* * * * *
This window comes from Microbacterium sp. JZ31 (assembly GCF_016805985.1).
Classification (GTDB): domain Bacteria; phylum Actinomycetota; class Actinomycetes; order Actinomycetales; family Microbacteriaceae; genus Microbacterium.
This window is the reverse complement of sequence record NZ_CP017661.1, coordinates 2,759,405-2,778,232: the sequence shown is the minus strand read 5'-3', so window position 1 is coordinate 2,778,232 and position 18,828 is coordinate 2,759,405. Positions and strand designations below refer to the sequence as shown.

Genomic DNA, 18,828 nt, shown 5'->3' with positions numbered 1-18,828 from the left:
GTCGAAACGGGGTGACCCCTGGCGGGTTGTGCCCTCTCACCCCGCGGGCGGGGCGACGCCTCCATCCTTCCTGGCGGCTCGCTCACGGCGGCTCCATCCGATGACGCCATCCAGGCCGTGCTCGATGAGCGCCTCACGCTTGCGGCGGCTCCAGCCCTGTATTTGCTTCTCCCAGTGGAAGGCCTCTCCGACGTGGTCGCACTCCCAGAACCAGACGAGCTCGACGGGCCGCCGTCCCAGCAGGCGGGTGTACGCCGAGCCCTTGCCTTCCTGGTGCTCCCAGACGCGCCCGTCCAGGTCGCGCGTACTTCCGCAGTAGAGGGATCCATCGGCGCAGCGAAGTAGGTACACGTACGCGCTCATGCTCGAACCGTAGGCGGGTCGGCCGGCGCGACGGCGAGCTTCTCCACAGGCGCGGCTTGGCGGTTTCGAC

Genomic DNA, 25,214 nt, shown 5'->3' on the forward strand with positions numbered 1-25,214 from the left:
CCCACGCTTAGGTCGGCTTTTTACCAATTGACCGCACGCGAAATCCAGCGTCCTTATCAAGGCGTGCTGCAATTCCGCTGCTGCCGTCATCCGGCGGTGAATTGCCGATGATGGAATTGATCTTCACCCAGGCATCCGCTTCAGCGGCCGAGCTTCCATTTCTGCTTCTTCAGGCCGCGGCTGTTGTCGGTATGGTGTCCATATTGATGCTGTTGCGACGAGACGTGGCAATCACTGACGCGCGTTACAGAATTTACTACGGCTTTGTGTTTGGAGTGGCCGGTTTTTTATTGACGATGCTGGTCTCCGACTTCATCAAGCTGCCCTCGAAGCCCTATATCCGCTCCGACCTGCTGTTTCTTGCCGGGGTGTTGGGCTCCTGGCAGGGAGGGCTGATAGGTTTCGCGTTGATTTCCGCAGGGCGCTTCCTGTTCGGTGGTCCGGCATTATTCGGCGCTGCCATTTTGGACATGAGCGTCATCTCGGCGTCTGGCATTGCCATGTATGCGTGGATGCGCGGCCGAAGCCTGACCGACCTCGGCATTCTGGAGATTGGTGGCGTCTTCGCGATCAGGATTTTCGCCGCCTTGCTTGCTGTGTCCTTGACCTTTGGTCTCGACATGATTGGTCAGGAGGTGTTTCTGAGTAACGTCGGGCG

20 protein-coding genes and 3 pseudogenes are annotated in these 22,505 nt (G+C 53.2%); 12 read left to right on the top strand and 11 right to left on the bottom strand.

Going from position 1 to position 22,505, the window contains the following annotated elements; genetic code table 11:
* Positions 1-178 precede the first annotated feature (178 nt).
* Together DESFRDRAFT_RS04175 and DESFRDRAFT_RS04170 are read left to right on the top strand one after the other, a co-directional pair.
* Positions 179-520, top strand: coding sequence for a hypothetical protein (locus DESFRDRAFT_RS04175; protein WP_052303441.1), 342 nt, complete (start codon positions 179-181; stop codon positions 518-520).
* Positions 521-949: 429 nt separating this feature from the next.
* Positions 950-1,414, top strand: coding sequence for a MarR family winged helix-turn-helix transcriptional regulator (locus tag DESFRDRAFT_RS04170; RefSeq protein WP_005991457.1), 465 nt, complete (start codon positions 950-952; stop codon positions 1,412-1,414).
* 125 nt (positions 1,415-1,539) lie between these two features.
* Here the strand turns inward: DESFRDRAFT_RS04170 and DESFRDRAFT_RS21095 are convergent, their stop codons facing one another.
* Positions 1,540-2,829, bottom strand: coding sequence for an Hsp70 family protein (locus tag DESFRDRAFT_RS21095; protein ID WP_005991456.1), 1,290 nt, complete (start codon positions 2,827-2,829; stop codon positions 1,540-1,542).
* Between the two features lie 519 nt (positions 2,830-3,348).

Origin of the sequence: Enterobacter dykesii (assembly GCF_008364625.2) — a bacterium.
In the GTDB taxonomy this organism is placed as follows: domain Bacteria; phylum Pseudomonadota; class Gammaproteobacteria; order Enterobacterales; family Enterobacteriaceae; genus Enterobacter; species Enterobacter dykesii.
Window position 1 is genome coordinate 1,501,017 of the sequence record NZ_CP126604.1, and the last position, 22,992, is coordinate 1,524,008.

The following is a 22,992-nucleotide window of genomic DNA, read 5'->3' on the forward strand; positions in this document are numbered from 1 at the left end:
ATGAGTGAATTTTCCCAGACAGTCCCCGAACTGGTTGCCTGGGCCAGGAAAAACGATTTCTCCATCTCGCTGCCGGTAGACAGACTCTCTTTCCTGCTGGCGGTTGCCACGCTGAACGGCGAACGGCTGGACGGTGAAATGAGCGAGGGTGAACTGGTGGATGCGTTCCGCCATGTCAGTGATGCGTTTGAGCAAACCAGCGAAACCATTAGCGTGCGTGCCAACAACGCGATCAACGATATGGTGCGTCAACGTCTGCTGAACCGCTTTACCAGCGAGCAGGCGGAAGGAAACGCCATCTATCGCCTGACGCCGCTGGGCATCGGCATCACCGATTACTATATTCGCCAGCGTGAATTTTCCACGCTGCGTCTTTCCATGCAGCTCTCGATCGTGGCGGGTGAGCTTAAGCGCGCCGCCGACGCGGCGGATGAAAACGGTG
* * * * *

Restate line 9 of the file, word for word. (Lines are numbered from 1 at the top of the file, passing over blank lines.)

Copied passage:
Going from position 1 to position 22,505, the window contains the following annotated elements; genetic code table 11: